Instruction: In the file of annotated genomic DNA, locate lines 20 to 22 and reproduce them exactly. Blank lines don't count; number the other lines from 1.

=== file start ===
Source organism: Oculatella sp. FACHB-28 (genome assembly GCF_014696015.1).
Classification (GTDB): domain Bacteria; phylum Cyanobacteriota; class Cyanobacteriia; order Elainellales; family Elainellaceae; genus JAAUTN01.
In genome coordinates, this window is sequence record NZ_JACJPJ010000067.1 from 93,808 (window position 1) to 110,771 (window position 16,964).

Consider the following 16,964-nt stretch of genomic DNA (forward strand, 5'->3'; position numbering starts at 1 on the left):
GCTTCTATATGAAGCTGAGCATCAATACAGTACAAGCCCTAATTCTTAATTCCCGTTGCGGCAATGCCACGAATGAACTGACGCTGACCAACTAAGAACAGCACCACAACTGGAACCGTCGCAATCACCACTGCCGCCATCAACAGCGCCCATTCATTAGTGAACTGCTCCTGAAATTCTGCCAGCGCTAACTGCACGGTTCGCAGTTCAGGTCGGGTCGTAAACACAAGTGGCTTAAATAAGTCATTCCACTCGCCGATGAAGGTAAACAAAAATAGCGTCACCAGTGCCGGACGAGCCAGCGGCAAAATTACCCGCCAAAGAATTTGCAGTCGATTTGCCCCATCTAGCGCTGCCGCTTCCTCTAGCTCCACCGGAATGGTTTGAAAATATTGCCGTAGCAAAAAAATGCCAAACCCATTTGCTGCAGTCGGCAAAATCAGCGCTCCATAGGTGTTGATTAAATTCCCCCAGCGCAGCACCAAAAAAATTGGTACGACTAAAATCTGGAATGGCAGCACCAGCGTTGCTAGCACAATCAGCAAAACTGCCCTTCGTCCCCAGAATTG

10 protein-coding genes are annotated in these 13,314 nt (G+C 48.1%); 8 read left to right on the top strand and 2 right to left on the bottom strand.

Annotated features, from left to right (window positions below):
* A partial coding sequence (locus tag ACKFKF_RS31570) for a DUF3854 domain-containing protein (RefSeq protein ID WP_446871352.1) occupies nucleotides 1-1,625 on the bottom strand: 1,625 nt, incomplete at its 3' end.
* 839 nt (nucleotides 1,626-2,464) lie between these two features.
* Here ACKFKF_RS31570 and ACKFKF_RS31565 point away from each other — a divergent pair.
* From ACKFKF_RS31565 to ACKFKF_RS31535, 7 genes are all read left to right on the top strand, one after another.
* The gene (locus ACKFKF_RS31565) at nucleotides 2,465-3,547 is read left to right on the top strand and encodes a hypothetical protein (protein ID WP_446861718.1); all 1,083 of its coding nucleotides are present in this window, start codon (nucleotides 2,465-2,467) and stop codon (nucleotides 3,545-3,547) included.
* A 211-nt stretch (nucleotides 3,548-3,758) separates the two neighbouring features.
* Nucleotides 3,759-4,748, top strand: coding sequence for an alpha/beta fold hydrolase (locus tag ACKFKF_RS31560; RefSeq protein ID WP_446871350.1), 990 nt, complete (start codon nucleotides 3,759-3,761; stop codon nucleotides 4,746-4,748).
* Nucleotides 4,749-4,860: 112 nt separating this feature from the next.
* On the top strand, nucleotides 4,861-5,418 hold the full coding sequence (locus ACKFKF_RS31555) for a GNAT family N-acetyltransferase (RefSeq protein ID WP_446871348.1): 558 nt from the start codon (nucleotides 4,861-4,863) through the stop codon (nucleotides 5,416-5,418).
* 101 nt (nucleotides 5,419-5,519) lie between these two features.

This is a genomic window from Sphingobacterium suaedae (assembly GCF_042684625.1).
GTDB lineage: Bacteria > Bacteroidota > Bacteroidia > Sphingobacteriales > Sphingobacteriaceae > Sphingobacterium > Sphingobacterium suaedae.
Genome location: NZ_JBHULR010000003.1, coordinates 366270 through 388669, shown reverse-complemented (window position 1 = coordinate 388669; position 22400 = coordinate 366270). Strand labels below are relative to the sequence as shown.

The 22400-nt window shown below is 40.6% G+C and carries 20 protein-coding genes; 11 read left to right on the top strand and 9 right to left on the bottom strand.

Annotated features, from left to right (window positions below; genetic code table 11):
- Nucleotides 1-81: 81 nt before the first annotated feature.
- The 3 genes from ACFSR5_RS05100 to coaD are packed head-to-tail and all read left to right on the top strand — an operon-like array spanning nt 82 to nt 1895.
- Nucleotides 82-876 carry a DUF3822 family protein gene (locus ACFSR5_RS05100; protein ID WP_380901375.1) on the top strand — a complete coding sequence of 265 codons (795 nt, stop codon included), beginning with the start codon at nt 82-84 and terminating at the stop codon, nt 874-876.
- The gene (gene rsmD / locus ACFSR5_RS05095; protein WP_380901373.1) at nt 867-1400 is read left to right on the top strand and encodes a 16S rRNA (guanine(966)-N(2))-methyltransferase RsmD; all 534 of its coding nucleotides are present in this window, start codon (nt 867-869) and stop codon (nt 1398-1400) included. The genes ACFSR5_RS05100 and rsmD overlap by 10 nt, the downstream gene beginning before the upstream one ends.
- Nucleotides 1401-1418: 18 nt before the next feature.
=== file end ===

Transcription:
Genome location: NZ_JBHULR010000003.1, coordinates 366270 through 388669, shown reverse-complemented (window position 1 = coordinate 388669; position 22400 = coordinate 366270). Strand labels below are relative to the sequence as shown.

The 22400-nt window shown below is 40.6% G+C and carries 20 protein-coding genes; 11 read left to right on the top strand and 9 right to left on the bottom strand.

Annotated features, from left to right (window positions below; genetic code table 11):